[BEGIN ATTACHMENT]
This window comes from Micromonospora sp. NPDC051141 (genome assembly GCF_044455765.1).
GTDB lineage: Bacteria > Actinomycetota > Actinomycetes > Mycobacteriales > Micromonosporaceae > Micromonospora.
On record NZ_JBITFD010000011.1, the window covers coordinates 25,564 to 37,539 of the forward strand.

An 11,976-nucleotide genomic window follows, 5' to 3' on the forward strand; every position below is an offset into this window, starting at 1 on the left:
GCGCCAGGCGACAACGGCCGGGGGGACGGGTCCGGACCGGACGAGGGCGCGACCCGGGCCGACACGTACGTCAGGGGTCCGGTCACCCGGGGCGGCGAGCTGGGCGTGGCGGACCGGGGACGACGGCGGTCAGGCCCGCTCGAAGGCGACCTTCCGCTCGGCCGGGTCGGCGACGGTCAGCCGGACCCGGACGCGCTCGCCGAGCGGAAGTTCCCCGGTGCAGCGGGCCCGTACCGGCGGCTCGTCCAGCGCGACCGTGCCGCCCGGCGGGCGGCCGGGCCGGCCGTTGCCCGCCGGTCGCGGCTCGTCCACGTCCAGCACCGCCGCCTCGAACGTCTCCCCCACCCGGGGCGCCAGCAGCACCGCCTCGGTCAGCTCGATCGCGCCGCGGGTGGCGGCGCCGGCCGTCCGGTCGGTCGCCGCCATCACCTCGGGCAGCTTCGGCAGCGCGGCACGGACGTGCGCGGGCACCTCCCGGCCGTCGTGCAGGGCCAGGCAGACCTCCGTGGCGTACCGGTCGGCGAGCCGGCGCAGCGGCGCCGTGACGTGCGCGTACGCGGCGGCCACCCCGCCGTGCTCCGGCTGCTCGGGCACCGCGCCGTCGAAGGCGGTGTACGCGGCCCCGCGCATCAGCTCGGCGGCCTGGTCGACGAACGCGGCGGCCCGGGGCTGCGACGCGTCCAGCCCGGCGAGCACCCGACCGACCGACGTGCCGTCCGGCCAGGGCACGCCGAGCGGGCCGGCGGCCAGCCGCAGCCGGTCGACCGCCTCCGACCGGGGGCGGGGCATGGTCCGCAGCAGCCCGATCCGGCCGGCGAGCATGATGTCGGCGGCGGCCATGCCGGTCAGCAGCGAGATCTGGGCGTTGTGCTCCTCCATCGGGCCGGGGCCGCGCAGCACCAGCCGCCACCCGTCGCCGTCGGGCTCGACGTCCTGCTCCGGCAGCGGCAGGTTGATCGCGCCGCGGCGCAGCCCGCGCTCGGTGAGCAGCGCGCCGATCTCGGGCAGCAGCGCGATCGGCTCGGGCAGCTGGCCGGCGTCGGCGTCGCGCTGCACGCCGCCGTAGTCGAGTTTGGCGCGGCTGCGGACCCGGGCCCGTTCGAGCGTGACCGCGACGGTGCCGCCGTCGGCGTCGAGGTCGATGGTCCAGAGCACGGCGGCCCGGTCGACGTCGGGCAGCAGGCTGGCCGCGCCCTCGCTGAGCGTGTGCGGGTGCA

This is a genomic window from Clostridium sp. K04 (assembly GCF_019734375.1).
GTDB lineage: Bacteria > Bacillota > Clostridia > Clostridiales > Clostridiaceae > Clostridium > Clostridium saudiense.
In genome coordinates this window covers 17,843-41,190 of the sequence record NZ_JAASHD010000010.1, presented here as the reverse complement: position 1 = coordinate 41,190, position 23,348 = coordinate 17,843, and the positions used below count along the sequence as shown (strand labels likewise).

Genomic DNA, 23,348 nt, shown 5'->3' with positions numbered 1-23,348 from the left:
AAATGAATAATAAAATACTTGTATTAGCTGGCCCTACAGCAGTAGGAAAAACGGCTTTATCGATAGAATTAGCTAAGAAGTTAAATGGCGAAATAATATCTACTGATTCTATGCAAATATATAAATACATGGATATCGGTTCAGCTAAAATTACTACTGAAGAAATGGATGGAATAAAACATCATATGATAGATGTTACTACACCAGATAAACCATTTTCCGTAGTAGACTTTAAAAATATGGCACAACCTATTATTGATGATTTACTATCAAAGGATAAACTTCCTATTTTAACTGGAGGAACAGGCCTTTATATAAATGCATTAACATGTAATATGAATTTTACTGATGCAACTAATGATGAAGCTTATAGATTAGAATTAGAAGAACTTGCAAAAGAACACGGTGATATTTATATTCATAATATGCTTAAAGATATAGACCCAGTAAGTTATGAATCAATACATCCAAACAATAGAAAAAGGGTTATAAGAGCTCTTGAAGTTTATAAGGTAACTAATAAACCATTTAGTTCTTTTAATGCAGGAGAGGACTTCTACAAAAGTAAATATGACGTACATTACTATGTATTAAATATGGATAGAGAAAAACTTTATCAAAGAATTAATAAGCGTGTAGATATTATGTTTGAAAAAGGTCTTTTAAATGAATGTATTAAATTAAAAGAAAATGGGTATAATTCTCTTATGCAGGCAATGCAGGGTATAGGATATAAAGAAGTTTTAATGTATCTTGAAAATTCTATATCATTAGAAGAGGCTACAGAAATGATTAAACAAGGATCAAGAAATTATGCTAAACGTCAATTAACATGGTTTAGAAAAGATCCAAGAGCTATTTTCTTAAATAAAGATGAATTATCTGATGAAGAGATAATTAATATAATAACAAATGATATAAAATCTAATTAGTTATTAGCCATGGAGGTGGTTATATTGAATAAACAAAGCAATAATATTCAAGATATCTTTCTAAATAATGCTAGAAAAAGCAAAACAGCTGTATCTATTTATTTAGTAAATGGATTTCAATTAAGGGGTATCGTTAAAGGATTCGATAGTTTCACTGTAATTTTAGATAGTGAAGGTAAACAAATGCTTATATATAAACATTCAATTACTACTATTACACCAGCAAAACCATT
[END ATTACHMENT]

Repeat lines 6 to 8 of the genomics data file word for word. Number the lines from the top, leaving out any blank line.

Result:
This is a genomic window from Clostridium sp. K04 (assembly GCF_019734375.1).
GTDB lineage: Bacteria > Bacillota > Clostridia > Clostridiales > Clostridiaceae > Clostridium > Clostridium saudiense.
In genome coordinates this window covers 17,843-41,190 of the sequence record NZ_JAASHD010000010.1, presented here as the reverse complement: position 1 = coordinate 41,190, position 23,348 = coordinate 17,843, and the positions used below count along the sequence as shown (strand labels likewise).